c. Support: According to the February 10, 2017, issue of The Gazette, “when rape culture takes hold, this violence against women is normalized and the typical repose is to…..blame the victim (what did you do, wear….)” We aren’t focused on teaching young men to not sexualize women. Instead, we are focused on teaching girls to hide their bodies for fear of the possible outcomes if they don’t.
d. Support: This sexualization of young women and girls in school begins a dangerous slippery slope that leads to normalizing the aforementioned behavior.
2. Sub point #3: Self-expression and participation is also hindered by arbitrary school dress codes.
a. Support: Support: “When girls are denied time in the classroom because their knees, shoulders or upper arms are considered inappropriate and in need of covering up, it privileges the societal sexualization of their adolescent bodies over their own right to learn according to September 10, 2015 edition of The Guardian.
3. Sub point #4: And on the other side of the coin, when girls are forced to wear skirts in a mandatory uniform environment it makes participation in activities uncomfortable and difficult.
a. Support: The January 15, 2017 edition of the Canberra Times highlights this: “There are many examples of girls and women talking about the fact they feel restricted in dresses and it prevents them from engaging in the sports and the activities that they want to.”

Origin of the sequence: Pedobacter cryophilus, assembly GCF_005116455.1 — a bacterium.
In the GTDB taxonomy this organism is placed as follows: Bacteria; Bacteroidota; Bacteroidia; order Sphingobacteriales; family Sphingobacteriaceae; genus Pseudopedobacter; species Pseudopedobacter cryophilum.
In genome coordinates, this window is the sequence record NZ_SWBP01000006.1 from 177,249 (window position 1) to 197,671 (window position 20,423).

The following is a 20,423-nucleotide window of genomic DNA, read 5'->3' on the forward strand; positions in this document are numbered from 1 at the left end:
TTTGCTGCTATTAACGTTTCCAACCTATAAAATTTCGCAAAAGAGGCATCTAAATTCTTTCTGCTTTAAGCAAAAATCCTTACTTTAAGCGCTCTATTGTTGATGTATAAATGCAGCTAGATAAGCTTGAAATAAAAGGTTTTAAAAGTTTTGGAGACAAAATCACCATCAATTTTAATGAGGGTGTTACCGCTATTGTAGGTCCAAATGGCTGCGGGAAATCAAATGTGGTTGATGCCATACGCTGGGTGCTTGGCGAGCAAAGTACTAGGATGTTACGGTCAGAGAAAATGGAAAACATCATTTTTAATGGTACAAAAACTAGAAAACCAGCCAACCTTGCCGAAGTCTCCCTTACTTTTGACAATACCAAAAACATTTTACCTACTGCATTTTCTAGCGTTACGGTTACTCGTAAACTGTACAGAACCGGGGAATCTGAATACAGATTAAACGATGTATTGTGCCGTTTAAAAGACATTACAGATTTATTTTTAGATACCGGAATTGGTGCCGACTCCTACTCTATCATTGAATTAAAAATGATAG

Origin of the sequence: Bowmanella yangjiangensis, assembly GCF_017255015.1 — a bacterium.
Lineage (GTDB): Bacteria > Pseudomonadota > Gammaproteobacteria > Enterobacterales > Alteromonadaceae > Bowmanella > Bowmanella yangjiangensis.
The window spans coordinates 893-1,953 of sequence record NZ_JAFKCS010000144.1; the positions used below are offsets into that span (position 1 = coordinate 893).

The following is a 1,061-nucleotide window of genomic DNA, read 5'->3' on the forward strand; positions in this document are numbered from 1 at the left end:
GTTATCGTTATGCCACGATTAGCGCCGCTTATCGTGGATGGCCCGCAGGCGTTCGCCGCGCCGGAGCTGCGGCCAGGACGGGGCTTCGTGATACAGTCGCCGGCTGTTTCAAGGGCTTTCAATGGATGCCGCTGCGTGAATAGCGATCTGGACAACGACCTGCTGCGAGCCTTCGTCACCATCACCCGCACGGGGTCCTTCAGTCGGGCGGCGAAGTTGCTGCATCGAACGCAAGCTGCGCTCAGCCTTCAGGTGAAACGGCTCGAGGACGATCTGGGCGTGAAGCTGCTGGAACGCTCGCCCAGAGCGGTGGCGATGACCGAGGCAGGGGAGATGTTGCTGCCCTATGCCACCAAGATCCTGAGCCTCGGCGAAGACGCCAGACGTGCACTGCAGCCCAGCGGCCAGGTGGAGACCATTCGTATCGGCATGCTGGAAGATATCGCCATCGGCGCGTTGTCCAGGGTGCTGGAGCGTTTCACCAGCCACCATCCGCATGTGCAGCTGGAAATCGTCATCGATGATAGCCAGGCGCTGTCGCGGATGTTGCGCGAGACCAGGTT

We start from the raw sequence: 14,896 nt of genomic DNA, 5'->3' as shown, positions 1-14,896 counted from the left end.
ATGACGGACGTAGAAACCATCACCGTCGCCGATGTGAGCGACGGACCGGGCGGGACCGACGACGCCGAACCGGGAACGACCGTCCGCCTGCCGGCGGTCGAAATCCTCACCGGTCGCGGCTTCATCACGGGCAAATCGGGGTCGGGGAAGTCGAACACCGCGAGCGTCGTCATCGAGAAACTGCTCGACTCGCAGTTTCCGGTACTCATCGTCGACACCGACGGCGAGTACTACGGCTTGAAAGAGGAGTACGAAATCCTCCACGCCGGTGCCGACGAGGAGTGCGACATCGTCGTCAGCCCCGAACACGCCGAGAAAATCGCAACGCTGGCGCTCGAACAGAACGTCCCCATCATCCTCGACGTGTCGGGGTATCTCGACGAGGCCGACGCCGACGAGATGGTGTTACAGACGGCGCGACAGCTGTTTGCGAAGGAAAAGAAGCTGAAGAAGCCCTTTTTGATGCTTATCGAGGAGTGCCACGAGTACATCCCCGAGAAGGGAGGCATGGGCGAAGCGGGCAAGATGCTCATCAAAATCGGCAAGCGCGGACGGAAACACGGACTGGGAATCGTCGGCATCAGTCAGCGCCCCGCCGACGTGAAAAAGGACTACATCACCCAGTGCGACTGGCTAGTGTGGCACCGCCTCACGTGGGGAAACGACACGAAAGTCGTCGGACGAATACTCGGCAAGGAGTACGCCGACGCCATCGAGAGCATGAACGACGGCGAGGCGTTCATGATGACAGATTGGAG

4. Sub point #5: Further, focus on learning is lost
a. Support: In the November 6, 2016 edition of the Washington Post this point is highlighted. It shares the story of an 11 year old whose mom was called to bring her jeans as the leggings she was wearing were in violation of school dress code as her shirt did not extend far enough down her thigh.. According to the girls mom, her daughter: “….loves school and dreams of being a doctor; that she missed 20 minutes of reading time class ‘over a couple inches of fabric’ was outrageous”
TRANSITION: Now, that I have informed you of the problem, let’s talk about the cause.
B. THE CAUSE: The purpose of dress codes is unclear
Main Point #2: There are too many different points of view that mire the issue and make it confusing.
a. Sub point #1: First, some schools argue that they are teaching all students to dress for success. If we all have to wear uniforms in life, why not start now? This ignores that not all jobs will require a specific norm for dress, and further, that we are becoming more and more relaxed about dress as time moves forward.
b. Sub point #2: However, some who still see roles as very gender specific keep this issue moving forward in a negative way.
a. Support: The New York Times, January 26, 2017 edition reported that a temporary receptionist in the UK was sent home because she wasn’t wearing heels. And, in another story published in the Belfast Telegraph, January 25, 2017, women in some occupations have been forced to dye their hair blond, reapply makeup throughout the day and wear revealing outfits.